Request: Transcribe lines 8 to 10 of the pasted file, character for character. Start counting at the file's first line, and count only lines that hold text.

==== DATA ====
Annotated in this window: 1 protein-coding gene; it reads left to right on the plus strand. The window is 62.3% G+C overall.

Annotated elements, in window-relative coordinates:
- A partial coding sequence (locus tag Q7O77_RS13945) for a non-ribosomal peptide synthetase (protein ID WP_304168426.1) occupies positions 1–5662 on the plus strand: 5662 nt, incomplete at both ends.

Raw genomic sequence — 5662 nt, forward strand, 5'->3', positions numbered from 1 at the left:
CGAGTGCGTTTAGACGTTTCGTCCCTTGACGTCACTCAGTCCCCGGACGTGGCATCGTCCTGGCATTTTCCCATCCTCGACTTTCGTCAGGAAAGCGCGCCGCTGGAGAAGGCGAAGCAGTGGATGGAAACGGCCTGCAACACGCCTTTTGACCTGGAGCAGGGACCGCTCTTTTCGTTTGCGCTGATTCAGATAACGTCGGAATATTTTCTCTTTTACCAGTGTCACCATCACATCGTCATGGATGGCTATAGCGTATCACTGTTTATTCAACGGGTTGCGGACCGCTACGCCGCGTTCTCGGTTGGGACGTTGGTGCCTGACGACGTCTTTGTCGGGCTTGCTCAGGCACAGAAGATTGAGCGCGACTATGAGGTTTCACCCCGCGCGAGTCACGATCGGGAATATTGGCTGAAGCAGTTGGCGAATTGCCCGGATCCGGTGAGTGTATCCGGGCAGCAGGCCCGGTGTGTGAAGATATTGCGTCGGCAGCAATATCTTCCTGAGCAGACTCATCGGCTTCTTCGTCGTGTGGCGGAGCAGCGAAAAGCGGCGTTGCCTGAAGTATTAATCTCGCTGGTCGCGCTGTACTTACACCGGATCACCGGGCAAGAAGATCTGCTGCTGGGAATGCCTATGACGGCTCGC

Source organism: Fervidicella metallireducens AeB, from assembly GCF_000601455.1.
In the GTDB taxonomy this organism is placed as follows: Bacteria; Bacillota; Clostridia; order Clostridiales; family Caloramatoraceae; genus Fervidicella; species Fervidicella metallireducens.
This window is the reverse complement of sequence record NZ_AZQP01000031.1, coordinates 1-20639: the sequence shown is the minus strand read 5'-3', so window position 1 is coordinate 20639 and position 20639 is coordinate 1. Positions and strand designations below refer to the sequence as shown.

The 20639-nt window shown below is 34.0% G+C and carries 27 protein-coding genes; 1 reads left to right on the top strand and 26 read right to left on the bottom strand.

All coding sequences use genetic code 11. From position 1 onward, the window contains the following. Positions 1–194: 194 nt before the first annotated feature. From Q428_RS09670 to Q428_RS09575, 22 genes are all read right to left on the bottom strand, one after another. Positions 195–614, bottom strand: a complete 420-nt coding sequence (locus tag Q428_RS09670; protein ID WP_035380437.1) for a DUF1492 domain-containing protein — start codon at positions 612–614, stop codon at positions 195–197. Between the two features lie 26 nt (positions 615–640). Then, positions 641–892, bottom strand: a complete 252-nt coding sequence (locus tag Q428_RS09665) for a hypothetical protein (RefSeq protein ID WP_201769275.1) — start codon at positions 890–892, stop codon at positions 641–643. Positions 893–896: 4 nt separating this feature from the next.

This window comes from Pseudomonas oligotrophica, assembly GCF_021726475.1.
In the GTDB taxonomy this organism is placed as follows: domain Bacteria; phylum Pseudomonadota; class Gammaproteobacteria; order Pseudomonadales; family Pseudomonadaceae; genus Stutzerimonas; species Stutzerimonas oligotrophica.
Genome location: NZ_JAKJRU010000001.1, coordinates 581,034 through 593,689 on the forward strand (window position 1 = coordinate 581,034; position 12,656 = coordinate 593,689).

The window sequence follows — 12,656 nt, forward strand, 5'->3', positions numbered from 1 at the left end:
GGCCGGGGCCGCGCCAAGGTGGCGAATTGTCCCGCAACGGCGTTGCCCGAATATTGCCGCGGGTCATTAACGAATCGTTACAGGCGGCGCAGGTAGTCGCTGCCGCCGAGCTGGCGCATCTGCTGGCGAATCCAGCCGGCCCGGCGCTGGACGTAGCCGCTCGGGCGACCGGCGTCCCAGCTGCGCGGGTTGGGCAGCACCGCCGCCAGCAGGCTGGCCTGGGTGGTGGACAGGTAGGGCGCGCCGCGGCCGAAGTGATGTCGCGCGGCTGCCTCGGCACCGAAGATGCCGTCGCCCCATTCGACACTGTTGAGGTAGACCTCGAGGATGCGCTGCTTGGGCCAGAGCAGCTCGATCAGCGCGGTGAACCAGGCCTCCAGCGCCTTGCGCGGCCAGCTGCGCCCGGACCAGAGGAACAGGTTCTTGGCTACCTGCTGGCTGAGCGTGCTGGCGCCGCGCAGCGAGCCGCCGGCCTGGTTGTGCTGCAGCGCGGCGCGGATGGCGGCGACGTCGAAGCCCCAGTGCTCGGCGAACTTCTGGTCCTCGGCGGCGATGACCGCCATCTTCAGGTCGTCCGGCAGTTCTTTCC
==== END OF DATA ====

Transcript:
This window is the reverse complement of sequence record NZ_AZQP01000031.1, coordinates 1-20639: the sequence shown is the minus strand read 5'-3', so window position 1 is coordinate 20639 and position 20639 is coordinate 1. Positions and strand designations below refer to the sequence as shown.

The 20639-nt window shown below is 34.0% G+C and carries 27 protein-coding genes; 1 reads left to right on the top strand and 26 read right to left on the bottom strand.

All coding sequences use genetic code 11. From position 1 onward, the window contains the following. Positions 1–194: 194 nt before the first annotated feature. From Q428_RS09670 to Q428_RS09575, 22 genes are all read right to left on the bottom strand, one after another. Positions 195–614, bottom strand: a complete 420-nt coding sequence (locus tag Q428_RS09670; protein ID WP_035380437.1) for a DUF1492 domain-containing protein — start codon at positions 612–614, stop codon at positions 195–197. Between the two features lie 26 nt (positions 615–640). Then, positions 641–892, bottom strand: a complete 252-nt coding sequence (locus tag Q428_RS09665) for a hypothetical protein (RefSeq protein ID WP_201769275.1) — start codon at positions 890–892, stop codon at positions 641–643. Positions 893–896: 4 nt separating this feature from the next.